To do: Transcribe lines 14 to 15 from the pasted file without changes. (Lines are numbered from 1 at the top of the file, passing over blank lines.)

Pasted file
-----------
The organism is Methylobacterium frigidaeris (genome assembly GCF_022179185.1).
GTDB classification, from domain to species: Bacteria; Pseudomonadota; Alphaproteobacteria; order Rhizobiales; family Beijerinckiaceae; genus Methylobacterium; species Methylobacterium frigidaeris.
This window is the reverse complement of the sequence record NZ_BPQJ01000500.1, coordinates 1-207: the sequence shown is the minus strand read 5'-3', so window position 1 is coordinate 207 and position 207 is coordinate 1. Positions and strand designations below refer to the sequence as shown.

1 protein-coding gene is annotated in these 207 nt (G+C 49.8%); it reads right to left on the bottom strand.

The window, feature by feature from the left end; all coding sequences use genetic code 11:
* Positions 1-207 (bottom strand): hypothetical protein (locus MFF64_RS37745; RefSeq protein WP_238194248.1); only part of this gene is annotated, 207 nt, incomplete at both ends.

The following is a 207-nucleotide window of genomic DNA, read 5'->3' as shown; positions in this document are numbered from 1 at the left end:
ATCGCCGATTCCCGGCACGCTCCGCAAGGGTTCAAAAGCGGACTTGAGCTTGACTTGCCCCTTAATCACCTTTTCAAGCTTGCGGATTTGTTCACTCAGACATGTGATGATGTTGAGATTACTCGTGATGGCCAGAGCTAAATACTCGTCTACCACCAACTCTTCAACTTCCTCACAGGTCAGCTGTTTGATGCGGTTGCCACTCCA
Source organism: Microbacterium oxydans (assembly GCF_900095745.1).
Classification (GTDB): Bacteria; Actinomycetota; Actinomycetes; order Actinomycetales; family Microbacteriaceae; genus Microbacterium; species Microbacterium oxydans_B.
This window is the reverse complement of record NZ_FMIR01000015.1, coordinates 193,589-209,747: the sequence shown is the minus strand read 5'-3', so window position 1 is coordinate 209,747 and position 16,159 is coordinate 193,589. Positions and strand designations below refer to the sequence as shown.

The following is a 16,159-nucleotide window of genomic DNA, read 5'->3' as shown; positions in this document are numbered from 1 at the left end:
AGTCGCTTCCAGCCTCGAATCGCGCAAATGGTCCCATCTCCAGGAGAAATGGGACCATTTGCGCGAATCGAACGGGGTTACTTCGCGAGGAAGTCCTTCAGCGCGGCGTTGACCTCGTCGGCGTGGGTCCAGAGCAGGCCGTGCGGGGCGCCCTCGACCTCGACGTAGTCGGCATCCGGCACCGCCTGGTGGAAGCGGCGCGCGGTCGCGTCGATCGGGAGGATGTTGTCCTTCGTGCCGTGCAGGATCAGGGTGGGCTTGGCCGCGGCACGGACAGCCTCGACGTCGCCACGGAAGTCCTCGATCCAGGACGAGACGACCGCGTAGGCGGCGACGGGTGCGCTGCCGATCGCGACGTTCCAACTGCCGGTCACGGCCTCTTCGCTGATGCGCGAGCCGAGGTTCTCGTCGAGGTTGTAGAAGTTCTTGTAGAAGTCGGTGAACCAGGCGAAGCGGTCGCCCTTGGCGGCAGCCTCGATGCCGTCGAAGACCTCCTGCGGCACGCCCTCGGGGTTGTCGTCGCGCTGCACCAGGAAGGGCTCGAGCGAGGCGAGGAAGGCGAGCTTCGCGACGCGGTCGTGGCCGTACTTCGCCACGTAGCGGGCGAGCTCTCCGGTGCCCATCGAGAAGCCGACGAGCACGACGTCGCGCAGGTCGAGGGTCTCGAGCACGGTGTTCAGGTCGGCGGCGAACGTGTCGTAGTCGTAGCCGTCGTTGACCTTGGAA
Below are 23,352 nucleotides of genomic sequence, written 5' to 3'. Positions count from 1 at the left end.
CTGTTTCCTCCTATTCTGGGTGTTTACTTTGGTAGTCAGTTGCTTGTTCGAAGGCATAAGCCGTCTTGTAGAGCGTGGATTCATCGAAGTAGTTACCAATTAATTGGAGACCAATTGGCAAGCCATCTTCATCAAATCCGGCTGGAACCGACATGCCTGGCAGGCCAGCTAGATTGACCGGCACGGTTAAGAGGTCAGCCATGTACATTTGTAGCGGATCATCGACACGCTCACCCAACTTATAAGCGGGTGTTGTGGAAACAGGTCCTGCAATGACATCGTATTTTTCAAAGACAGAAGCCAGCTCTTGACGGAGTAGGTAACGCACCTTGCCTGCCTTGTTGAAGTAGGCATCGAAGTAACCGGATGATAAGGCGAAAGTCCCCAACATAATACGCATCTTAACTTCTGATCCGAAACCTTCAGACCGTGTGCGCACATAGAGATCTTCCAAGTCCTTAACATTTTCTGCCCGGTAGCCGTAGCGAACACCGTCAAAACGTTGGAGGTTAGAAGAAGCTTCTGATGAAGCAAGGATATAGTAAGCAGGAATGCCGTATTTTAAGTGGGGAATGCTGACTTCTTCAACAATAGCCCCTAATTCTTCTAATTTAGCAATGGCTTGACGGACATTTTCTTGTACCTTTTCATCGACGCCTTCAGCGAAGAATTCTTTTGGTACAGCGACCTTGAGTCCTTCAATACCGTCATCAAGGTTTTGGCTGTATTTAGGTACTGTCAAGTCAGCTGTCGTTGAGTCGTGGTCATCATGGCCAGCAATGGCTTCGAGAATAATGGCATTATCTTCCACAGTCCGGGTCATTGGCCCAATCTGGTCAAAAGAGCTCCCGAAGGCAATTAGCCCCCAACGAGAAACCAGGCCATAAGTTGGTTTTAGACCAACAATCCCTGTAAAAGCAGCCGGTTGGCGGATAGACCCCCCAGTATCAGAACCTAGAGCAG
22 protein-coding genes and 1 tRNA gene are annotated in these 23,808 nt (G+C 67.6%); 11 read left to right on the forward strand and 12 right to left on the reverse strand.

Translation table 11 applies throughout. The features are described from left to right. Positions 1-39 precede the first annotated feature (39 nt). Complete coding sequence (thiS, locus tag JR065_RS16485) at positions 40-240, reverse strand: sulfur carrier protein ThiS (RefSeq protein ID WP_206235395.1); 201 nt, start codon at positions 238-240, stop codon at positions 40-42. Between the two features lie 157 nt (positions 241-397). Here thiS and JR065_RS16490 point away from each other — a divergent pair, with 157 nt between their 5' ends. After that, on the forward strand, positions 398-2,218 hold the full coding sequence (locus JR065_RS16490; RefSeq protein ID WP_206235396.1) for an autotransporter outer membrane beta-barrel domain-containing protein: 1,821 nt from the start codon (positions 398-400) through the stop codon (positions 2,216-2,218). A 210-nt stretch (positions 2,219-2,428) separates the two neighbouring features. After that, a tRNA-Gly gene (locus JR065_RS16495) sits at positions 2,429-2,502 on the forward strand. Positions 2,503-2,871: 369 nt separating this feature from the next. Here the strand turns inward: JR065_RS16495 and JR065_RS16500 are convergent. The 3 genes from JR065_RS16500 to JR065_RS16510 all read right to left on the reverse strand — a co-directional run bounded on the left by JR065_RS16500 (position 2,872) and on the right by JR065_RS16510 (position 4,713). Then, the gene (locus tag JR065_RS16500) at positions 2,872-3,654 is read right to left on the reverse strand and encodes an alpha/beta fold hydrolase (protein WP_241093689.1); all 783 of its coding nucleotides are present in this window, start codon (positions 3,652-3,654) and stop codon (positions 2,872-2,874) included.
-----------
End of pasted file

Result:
Below are 23,352 nucleotides of genomic sequence, written 5' to 3'. Positions count from 1 at the left end.
CTGTTTCCTCCTATTCTGGGTGTTTACTTTGGTAGTCAGTTGCTTGTTCGAAGGCATAAGCCGTCTTGTAGAGCGTGGATTCATCGAAGTAGTTACCAATTAATTGGAGACCAATTGGCAAGCCATCTTCATCAAATCCGGCTGGAACCGACATGCCTGGCAGGCCAGCTAGATTGACCGGCACGGTTAAGAGGTCAGCCATGTACATTTGTAGCGGATCATCGACACGCTCACCCAACTTATAAGCGGGTGTTGTGGAAACAGGTCCTGCAATGACATCGTATTTTTCAAAGACAGAAGCCAGCTCTTGACGGAGTAGGTAACGCACCTTGCCTGCCTTGTTGAAGTAGGCATCGAAGTAACCGGATGATAAGGCGAAAGTCCCCAACATAATACGCATCTTAACTTCTGATCCGAAACCTTCAGACCGTGTGCGCACATAGAGATCTTCCAAGTCCTTAACATTTTCTGCCCGGTAGCCGTAGCGAACACCGTCAAAACGTTGGAGGTTAGAAGAAGCTTCTGATGAAGCAAGGATATAGTAAGCAGGAATGCCGTATTTTAAGTGGGGAATGCTGACTTCTTCAACAATAGCCCCTAATTCTTCTAATTTAGCAATGGCTTGACGGACATTTTCTTGTACCTTTTCATCGACGCCTTCAGCGAAGAATTCTTTTGGTACAGCGACCTTGAGTCCTTCAATACCGTCATCAAGGTTTTGGCTGTATTTAGGTACTGTCAAGTCAGCTGTCGTTGAGTCGTGGTCATCATGGCCAGCAATGGCTTCGAGAATAATGGCATTATCTTCCACAGTCCGGGTCATTGGCCCAATCTGGTCAAAAGAGCTCCCGAAGGCAATTAGCCCCCAACGAGAAACCAGGCCATAAGTTGGTTTTAGACCAACAATCCCTGTAAAAGCAGCCGGTTGGCGGATAGACCCCCCAGTATCAGAACCTAGAGCAG